The urge of entering the unknown territory has driven humanity from water to land millions years ago and from land to space in our time. In the scale of geological time, humanity has been living as amphibians—a life form living on one side of the coastal line, or the skyline, with its origin deeply rooted on the other side.
Arc, being a mere segment of a circle, signifies inherent partiality of all ideas or forms of knowledge. It is a symbol of humility.
amphibianArc, founded in 1992, represents a philosophy of design and architecture that is informed by the idea of evolution in the formation of human spirit and habitation.
Beijing, China 25,000 sq m 2001 Built
The Beijing Planetarium is a commission amphibianArc won in June 2001 in a multi-phased, international design competition. The winning scheme encompasses 25,000 sqm, including a 200-seat digital planetarium, two observatories, a 150-seat IMAX theater, a 48-seat IWERK theater, 7,000 sqm of exhibition space, and classroom and administration facilities.
The Beijing Planetarium has received the Zian Tien Yo Award (China, 2006), the AIA/LA Design Award (Los Angeles, 2006), and the China National Creative Architecture Award (China, 2009).
Shijiazhuang, China 170,000 sq m 2005 Built
This mixed-use development in Shijiazhuang, China combines 60,000 sqm of retail, 30,000 sqm of office space, a 35,000 sqm hotel, and 45,000 sqm of condominiums.
While fashion is ever-changing and multiple in expressions, Wonder Mall strives to embody the essence of fashion by articulating fashion as an act of wearing and accessorizing oneself. The architecture of Wonder Mall takes place at the building surface where the naked curtain wall as body skin is covered with weaves of metal louvers, the prêt-à-porter of architecture.
Caligraphy In Space
Shanghai, China 616 sq m 2009 - Present Under Construction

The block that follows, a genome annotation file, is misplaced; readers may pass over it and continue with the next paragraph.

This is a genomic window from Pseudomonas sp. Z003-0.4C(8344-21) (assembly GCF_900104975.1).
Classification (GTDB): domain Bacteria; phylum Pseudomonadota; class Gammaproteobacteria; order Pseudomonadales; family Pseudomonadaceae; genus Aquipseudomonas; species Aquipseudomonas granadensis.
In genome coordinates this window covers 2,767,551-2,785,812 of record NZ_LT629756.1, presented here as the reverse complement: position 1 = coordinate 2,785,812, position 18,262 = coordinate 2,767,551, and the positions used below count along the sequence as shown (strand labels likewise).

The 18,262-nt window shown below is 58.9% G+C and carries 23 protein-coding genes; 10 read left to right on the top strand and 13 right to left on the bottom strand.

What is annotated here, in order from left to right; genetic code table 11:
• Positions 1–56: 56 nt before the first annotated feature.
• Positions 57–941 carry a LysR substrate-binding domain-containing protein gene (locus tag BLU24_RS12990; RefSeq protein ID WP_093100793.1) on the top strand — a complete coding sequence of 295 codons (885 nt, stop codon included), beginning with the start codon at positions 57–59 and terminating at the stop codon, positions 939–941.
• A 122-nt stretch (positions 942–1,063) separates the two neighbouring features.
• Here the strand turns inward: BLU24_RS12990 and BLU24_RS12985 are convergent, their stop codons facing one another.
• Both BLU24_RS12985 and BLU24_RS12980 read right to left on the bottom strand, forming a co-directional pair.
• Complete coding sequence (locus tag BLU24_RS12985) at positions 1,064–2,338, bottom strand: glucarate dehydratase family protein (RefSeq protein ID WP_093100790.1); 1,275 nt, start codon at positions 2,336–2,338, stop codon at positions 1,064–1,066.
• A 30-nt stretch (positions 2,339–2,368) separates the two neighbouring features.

Calligraphy in Space is located in Nanhui District, Shanghai. Three-dimensional calligraphy is the key to the design. The concept is inspired by the natural and smooth writing of traditional Chinese calligraphy. Situated among houses styled in a Southern California vernacular, the architecture stands out in strong contrast to its context and signifies the client's unique taste and character.
Hanhai Dongfeng Sales Center
Zhengzhou, Henan, China 1200 sqm 2014
Located at the intersection of Dongfeng Road and Fung Hing Road, this temporary building serves as the Sales Center for the Dongfeng Shopping Mall which will be completed in 2020.
Our idea of an ideal Shopping Mall architecture- a vibrant “urban container”—finds its continuation in form and style in this contemporary building. As a pilot structure to the shopping mall, the Sales Center blends harmoniously with the future context of the surroundings. The design is characterized by its limpidness and visual permeability; double-heighted curtain wall wrapped around by clean organic forms made of GFRC.
The building mimics the iconic design of the Dongfeng Shopping Mall project, which the building alone function as an advertisement to the potential shopping center tenants. The main lobby is surrounded with abundance of glazing that provides a wealth of natural light throughout the area. This provides a perfect setting for interior landscape and open up the building towards the city’s major traffic thoroughfare as a sign of welcome. The Dongfeng architectural model will be placed in the center of the lobby so that the potential clients will have an unobstructed 360 degree visual accessibility. The glass wall behind the reception desk not only will be used as a partition wall but also as a backdrop to display project animation to their future occupants.
Once built, this building will be a re-inventing of communication place which generates an immersive experience in Northwest Zhengzhou.
Zoomlion Headquarters International Plaza – Single Tower
Changsha, China 344,250 sq m 2012
This scheme uses the multi-level and multi-center space layout strategy, achieving the goal of multi-function and multi-target. 280 m ultra high rise single tower as the highest point of the massing, the scheme proposes 5 towers of 80-100 m and a podium to form an enclosed space. The structure of the conference facilities falls back on the 199.2 m ultra-high tower, which represents the founding year of 1992 of Zoomlion. A water feature suspended at the vertical midpoint of the tower represents the spiritual and architectural center of the complex. The most visible feature in the scheme is the "seven spacecraft" - seven pods representing the seven founders of Zoomlion.